“surface tension”

surface tension


I delivered another piece this week and it looks fabulous in it’s new home.  “surface tension” is a commission I took on following a show I held last month.  My new clients loved avalanche but unfortunately it went to another buyer that night; so instead they asked me to create something beautiful and unique for them.  Read below and see the awesome detail pictures that tell the story of surface tension.

This creation began with a visit to my clients home to view the space and see what size and color palette might work well.  They had a couple walls in mind and one of them was centered above the mantle in the main living room where they spend most of their time at home.  They actually had an existing framed piece in this spot but were looking for a change. In fact, they advised me that I could use the materials of this other piece if it would work.  I jumped at the opportunity to use this space and the challenge of using the canvas board and frame provided.  It ended up saving them a bit on cost, too!  Win-win! =)

As you’ll see in the final pictures at the end of this post, the room is mostly neutral toned with some burgundy and gold tones, and a bit of green accents in the plants and other décor.  I left with these colors in mind, but not having much of a style determined… they said, “put your Eric magic in it”.  What a compliment! (thank you guys=)

I was going to let the canvas and colors talk to me and keep an open mind about the composition until I felt something positive start to reveal itself.  First step involved wiping the canvas clean… pun intended!  I started with a plain layer of white gesso…

Next step was to see how different colors took to the canvas board and to see what textures I cant expect from by brush and tools.  I really enjoyed the feel of a sturdy surface under the meshed weave of canvas… my first time working on this surface!.  I’m glad I took these steps because even though the colors didn’t play out in the final work, some of the textures from these underlayers did have an effect on the ultimate outcome.  I also got to lay the frame over the top to see how these colors interacted with the wood to see what my dominate and complimentary colors would be.  Here are a couple shots of me simply laying down colors in random fashion…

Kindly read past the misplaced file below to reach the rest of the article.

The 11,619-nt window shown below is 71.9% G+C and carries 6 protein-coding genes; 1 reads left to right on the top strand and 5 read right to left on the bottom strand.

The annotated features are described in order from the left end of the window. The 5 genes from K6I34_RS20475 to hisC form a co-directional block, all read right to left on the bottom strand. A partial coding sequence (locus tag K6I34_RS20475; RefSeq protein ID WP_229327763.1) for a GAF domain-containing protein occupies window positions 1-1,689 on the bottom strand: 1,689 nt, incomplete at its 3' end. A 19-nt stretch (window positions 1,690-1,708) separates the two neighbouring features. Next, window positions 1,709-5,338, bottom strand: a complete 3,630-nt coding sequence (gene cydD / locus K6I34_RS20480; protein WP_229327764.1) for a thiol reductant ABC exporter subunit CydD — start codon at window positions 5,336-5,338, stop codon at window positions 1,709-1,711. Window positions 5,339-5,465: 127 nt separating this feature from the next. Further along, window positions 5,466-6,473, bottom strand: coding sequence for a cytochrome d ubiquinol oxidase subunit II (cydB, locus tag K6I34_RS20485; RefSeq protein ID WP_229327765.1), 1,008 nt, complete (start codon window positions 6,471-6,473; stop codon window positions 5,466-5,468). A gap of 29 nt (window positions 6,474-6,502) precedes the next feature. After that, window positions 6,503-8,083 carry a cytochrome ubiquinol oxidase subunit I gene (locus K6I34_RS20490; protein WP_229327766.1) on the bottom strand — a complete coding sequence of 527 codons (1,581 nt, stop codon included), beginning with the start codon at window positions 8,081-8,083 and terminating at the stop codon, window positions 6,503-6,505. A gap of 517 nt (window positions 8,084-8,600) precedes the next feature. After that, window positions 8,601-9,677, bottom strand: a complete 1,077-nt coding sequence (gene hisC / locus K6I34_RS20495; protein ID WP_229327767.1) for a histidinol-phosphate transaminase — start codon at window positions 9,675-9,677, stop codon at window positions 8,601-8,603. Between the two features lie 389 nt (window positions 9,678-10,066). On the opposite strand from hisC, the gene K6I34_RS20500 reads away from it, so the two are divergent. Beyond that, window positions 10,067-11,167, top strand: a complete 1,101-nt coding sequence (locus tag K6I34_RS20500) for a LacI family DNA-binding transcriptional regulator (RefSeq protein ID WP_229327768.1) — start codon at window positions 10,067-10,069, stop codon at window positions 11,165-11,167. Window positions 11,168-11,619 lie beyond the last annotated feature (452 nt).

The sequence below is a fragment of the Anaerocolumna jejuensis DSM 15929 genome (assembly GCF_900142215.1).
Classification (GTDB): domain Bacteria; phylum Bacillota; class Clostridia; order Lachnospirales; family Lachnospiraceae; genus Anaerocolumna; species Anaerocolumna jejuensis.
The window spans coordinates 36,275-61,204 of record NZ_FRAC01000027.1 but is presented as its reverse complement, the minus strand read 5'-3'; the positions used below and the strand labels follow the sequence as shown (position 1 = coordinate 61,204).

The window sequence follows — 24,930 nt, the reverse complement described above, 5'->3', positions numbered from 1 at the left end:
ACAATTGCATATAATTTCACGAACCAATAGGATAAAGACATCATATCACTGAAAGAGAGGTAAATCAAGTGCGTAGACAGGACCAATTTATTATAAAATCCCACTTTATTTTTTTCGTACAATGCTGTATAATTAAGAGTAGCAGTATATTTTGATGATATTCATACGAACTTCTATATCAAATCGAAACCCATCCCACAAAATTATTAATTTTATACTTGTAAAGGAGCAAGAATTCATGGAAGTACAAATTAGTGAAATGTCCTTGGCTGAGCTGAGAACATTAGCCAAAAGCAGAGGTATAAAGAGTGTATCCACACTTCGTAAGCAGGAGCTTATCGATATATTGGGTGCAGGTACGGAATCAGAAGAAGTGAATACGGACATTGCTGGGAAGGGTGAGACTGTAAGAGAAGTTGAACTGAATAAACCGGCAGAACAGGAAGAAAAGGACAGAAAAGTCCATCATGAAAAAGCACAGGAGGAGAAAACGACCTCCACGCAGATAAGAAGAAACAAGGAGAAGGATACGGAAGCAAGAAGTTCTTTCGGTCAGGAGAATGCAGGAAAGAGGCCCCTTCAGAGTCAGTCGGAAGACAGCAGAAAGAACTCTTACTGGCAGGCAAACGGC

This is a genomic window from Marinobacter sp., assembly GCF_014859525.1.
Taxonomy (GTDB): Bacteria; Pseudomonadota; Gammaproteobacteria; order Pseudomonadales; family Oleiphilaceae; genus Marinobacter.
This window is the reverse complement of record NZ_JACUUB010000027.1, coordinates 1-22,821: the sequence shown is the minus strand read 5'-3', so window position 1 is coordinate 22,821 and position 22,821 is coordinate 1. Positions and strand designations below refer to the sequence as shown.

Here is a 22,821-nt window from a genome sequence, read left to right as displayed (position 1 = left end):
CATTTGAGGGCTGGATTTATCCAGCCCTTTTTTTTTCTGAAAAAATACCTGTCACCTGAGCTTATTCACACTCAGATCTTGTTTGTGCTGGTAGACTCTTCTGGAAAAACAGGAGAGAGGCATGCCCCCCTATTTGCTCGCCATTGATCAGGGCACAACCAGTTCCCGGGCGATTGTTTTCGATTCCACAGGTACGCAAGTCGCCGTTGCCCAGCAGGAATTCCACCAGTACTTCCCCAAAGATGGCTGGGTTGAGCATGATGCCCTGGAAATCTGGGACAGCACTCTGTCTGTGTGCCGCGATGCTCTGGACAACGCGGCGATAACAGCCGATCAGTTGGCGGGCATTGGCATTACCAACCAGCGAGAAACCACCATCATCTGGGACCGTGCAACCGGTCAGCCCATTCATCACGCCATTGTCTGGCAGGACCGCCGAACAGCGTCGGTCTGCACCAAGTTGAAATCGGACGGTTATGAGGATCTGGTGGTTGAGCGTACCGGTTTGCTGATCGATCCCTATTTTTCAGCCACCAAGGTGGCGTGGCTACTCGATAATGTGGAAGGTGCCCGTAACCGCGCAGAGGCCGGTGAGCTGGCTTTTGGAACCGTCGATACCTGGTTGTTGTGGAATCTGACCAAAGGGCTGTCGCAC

One thing I had to be thinking about was that I couldn’t build up too much paint or finish coat around the edges or else it wouldn’t fit back into the frame/mat correctly.  In the end, and after a couple weeks pondering what to do, I decided the technique I would use would be a split-color dutch-pour.  I purchased some new paint especially for this and the Friday after it arrived I was in the studio prepping and getting everything ready.  As you can see I used several mediums on this one.  One of the features my client asked for was ‘texture’.  Since I was going with a dutch-pour the really only option for texture is to flow different viscosities and mixtures in the process.  I had my base enamel that I knew would create some cracking effect on canvas, but wasn’t sure if the canvas board would react the same.  I then used some Floetrol and yes, even Elmer’s glue for my other mediums.  I blended a couple reds to get a dark burgundy I like, had a cadmium yellow and light green picked out, as well as a copper metallic, and titanium white with some glitter to boot!